‘Coconut Oil: From Diet to Therapy’ | Inquirer Business
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‘Coconut Oil: From Diet to Therapy’

/ 10:32 PM September 13, 2013

The dust has not settled yet on the coconut oil controversy. A lot of new data for and against the health benefits of coconut oil, including its “virgin” form, are being published in various journals and presented in scientific fora. It can be tough sifting the data to separate the grain from the chaff.

The latest book of Dr. Fabian “Toby” Dayrit, titled “Coconut Oil: From Diet to Therapy” updates the information in the first book of his father, the late Dr. Conrado Dayrit, one of the pioneers of Philippine cardiology, and a staunch advocate for the use of coconut oil as nature’s gift to promote health and wellness.

Toby himself is a respected researcher and academician. He is one of the distinguished academicians of the National Academy of Science and Technology since 2009, and a full professor at the Department of Chemistry of Ateneo de Manila University, where he was dean of the School of Science and Engineering. He has been president of the Integrated Chemists of the Philippines since 1996.


Because of the unresolved issues on coconut oil, former health secretary Manolet Dayrit, Toby’s elder brother, describes the book as part of an “unfinished agenda” started by their late father. Toby has done a great job separating the grain from the chaff in his book, as he debunks coconut oil myths and cites evidence-based benefits in the treatment of cancer, Alzheimer’s disease, epilepsy, and for those who want to lose weight.


Low cost alternative

“At present, the use of coconut oil has grown exponentially in spite of the negative tag,” said Dr. Reynaldo Jun Pacheco, spokesperson of Virgin Coconut Oil (VCO) Association of the Philippines, during the book launching recently. He added that our country can save millions of pesos on healthcare cost if the use of coconut oil, including VCO, is popularly practiced. “We can have a low-cost alternative to antibiotics, therapies, or treatments,” said Pacheco.

Other proponents of coconut oil ask how anyone can doubt its health benefits when one looks at the health and longevity of tropical populations that have been consuming large quantities of coconut oil for centuries. Although avoiding food sources that are fatty and oily still make good advice, it’s unfortunate that coconut oil has been unfairly caught up in this “avoid-all-fats” campaign.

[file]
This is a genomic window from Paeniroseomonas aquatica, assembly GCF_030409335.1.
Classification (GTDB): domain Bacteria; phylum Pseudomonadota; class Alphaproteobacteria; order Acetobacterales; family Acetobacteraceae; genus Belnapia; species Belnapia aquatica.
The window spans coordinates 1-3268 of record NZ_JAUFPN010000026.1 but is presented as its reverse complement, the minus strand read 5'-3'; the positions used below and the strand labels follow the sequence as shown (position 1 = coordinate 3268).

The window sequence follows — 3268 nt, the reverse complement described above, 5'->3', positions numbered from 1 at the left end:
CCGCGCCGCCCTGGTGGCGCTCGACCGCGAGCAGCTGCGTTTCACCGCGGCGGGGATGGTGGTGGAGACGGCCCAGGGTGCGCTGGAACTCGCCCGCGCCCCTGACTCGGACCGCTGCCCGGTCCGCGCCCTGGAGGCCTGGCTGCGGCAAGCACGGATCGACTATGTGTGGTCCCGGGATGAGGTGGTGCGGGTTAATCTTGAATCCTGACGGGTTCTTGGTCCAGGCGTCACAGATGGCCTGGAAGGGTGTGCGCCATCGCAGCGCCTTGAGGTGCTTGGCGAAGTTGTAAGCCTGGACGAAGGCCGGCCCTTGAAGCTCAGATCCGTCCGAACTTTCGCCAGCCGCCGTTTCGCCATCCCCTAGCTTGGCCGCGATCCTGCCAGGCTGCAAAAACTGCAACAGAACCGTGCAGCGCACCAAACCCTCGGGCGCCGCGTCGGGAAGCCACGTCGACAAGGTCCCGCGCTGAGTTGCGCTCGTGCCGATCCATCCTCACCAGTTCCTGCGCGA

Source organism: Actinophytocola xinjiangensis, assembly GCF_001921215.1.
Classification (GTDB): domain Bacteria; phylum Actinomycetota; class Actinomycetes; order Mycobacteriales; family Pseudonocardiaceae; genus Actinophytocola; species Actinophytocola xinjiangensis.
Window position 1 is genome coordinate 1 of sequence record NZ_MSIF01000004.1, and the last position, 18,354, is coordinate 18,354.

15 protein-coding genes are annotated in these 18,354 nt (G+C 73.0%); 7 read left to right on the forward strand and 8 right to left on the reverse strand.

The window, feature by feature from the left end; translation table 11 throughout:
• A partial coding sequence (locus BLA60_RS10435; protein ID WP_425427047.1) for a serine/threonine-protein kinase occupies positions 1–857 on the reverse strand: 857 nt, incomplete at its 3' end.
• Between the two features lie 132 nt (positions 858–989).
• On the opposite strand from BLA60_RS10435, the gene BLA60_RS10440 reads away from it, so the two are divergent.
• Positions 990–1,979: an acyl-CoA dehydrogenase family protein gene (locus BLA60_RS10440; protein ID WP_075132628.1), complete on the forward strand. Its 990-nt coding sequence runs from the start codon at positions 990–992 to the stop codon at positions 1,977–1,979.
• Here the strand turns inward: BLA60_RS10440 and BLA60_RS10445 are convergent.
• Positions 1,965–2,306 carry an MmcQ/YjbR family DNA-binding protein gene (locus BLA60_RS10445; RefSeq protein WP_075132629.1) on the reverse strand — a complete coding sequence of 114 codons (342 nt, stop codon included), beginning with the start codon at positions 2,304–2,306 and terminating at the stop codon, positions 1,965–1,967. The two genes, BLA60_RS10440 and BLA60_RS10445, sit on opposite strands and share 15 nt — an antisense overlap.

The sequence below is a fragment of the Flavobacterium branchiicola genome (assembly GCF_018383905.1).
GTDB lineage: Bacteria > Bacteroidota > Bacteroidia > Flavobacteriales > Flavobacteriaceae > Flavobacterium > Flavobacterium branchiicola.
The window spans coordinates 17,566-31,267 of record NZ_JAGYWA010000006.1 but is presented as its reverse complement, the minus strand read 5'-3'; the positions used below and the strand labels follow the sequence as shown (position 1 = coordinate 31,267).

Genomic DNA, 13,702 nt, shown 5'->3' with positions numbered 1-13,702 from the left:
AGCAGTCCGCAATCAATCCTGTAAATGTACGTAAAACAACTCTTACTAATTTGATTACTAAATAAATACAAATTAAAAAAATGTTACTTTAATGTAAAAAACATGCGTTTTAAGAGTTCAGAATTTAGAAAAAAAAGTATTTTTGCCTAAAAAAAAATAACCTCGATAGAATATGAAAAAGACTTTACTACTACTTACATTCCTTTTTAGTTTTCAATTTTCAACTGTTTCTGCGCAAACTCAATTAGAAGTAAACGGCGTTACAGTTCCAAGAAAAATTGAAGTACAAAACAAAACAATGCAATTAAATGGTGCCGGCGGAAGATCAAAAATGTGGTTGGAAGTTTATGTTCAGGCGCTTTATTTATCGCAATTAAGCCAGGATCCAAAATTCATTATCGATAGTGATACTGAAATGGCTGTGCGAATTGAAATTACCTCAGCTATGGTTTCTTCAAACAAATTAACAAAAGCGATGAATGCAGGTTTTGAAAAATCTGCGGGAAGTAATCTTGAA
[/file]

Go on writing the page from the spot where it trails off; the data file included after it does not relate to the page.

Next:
Of the fats that make up coconut oil, almost half have been shown to be composed of lauric acid, which is a potent health-enhancing fatty acid. Various studies have also demonstrated lauric acid’s antimicrobial and antiviral properties, and it helps boost the immune system. In fact, it is a component in human breast milk, which is known to provide immunological benefits to babies to increase their resistance to infections and other diseases.

Saturated fats

But there are an equal number of unbelievers of coconut oil. The United States Food and Drug Administration warns consumers to avoid coconut oil, which they say mainly consists of saturated fats. They consider the scientific data submitted to them on the health benefits of coconut oil, including VCO, as either inadequately controlled or not extensive enough to be conclusive.


In the book, Toby debunks the prevailing misconception in the United States that coconut oil can lead to a higher incidence of heart diseases. He also details how coconut oil was blocked from the United States and how it is continuously being blocked because they’re trying to protect their own products like corn oil. Coconut oil mostly comes from tropical countries like the Philippines.

Not over

The struggle to get coconut oil better understood in the world started in the 1960s with the late Dr. Dayrit’s pioneering research together with other advocates like Dr. Jose Eleazar. “The fight is not over yet,” says Manolet, who just got back from the World Health Organization headquarters in Geneva where he had a stint as director for human resources for health. He is currently the dean of the Ateneo School of Medicine and Public Health (ASMPH).

He urges local researchers to continue developing the science for VCO, and do clinical trials on its efficacy in promoting health, and in the treatment of many diseases, including Alzheimer’s.

“As this is an unfinished agenda of this generation, we need to influence the young consumers as well as young professionals, and this book is only one of the instruments to influence them,” says the former health secretary.

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For those who are interested to learn more about the coconut oil controversy, and the health benefits of VCO, you may get a copy of Toby’s book from any leading bookstore. I hear the book is selling briskly and some outlets are out of stock. If you can’t get a copy, try emailing Toby at [email protected] or his publisher (Anvil) at [email protected].

TAGS: coconut oil, column, Diet, dr. Rafael Castillo, health and wellness, therapy

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